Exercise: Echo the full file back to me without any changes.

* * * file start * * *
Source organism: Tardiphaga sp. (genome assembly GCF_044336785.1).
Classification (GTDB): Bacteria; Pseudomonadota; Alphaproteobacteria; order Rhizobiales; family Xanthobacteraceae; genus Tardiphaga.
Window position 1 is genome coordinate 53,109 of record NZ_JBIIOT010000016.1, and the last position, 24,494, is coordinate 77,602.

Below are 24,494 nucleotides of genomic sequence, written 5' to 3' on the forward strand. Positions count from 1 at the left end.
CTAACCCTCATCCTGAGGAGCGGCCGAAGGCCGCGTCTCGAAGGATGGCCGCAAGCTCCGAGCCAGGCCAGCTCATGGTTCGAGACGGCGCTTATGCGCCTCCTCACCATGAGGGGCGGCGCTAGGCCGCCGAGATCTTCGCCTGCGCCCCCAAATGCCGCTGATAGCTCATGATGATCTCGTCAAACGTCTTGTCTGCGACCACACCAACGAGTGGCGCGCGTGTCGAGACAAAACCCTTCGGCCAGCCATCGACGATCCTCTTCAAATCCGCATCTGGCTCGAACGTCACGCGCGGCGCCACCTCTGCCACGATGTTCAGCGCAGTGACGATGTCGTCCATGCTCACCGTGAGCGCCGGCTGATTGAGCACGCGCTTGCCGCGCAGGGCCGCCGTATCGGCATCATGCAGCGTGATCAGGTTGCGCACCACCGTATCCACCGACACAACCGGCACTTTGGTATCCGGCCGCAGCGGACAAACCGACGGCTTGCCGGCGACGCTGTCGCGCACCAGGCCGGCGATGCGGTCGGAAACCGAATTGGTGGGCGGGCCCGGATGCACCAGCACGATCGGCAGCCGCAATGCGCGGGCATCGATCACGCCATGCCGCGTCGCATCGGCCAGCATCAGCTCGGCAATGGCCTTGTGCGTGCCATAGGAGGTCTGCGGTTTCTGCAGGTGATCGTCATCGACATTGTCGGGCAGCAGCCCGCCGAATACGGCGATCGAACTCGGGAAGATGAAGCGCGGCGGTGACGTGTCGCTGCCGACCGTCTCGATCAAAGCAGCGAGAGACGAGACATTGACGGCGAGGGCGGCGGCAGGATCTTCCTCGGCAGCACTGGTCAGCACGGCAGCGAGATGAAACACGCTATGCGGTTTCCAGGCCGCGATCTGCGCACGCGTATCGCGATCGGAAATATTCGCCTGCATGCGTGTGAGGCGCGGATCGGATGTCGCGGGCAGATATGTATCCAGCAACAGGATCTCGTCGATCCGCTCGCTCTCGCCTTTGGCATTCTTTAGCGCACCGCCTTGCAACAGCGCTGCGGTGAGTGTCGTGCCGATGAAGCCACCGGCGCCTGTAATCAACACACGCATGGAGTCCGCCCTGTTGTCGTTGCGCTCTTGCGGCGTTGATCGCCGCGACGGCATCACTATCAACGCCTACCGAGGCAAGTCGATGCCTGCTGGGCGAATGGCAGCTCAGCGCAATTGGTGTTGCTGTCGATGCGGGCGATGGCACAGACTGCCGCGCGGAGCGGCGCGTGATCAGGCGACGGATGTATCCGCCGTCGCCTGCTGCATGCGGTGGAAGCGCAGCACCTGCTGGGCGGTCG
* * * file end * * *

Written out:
Source organism: Tardiphaga sp. (genome assembly GCF_044336785.1).
Classification (GTDB): Bacteria; Pseudomonadota; Alphaproteobacteria; order Rhizobiales; family Xanthobacteraceae; genus Tardiphaga.
Window position 1 is genome coordinate 53,109 of record NZ_JBIIOT010000016.1, and the last position, 24,494, is coordinate 77,602.

Below are 24,494 nucleotides of genomic sequence, written 5' to 3' on the forward strand. Positions count from 1 at the left end.
CTAACCCTCATCCTGAGGAGCGGCCGAAGGCCGCGTCTCGAAGGATGGCCGCAAGCTCCGAGCCAGGCCAGCTCATGGTTCGAGACGGCGCTTATGCGCCTCCTCACCATGAGGGGCGGCGCTAGGCCGCCGAGATCTTCGCCTGCGCCCCCAAATGCCGCTGATAGCTCATGATGATCTCGTCAAACGTCTTGTCTGCGACCACACCAACGAGTGGCGCGCGTGTCGAGACAAAACCCTTCGGCCAGCCATCGACGATCCTCTTCAAATCCGCATCTGGCTCGAACGTCACGCGCGGCGCCACCTCTGCCACGATGTTCAGCGCAGTGACGATGTCGTCCATGCTCACCGTGAGCGCCGGCTGATTGAGCACGCGCTTGCCGCGCAGGGCCGCCGTATCGGCATCATGCAGCGTGATCAGGTTGCGCACCACCGTATCCACCGACACAACCGGCACTTTGGTATCCGGCCGCAGCGGACAAACCGACGGCTTGCCGGCGACGCTGTCGCGCACCAGGCCGGCGATGCGGTCGGAAACCGAATTGGTGGGCGGGCCCGGATGCACCAGCACGATCGGCAGCCGCAATGCGCGGGCATCGATCACGCCATGCCGCGTCGCATCGGCCAGCATCAGCTCGGCAATGGCCTTGTGCGTGCCATAGGAGGTCTGCGGTTTCTGCAGGTGATCGTCATCGACATTGTCGGGCAGCAGCCCGCCGAATACGGCGATCGAACTCGGGAAGATGAAGCGCGGCGGTGACGTGTCGCTGCCGACCGTCTCGATCAAAGCAGCGAGAGACGAGACATTGACGGCGAGGGCGGCGGCAGGATCTTCCTCGGCAGCACTGGTCAGCACGGCAGCGAGATGAAACACGCTATGCGGTTTCCAGGCCGCGATCTGCGCACGCGTATCGCGATCGGAAATATTCGCCTGCATGCGTGTGAGGCGCGGATCGGATGTCGCGGGCAGATATGTATCCAGCAACAGGATCTCGTCGATCCGCTCGCTCTCGCCTTTGGCATTCTTTAGCGCACCGCCTTGCAACAGCGCTGCGGTGAGTGTCGTGCCGATGAAGCCACCGGCGCCTGTAATCAACACACGCATGGAGTCCGCCCTGTTGTCGTTGCGCTCTTGCGGCGTTGATCGCCGCGACGGCATCACTATCAACGCCTACCGAGGCAAGTCGATGCCTGCTGGGCGAATGGCAGCTCAGCGCAATTGGTGTTGCTGTCGATGCGGGCGATGGCACAGACTGCCGCGCGGAGCGGCGCGTGATCAGGCGACGGATGTATCCGCCGTCGCCTGCTGCATGCGGTGGAAGCGCAGCACCTGCTGGGCGGTCG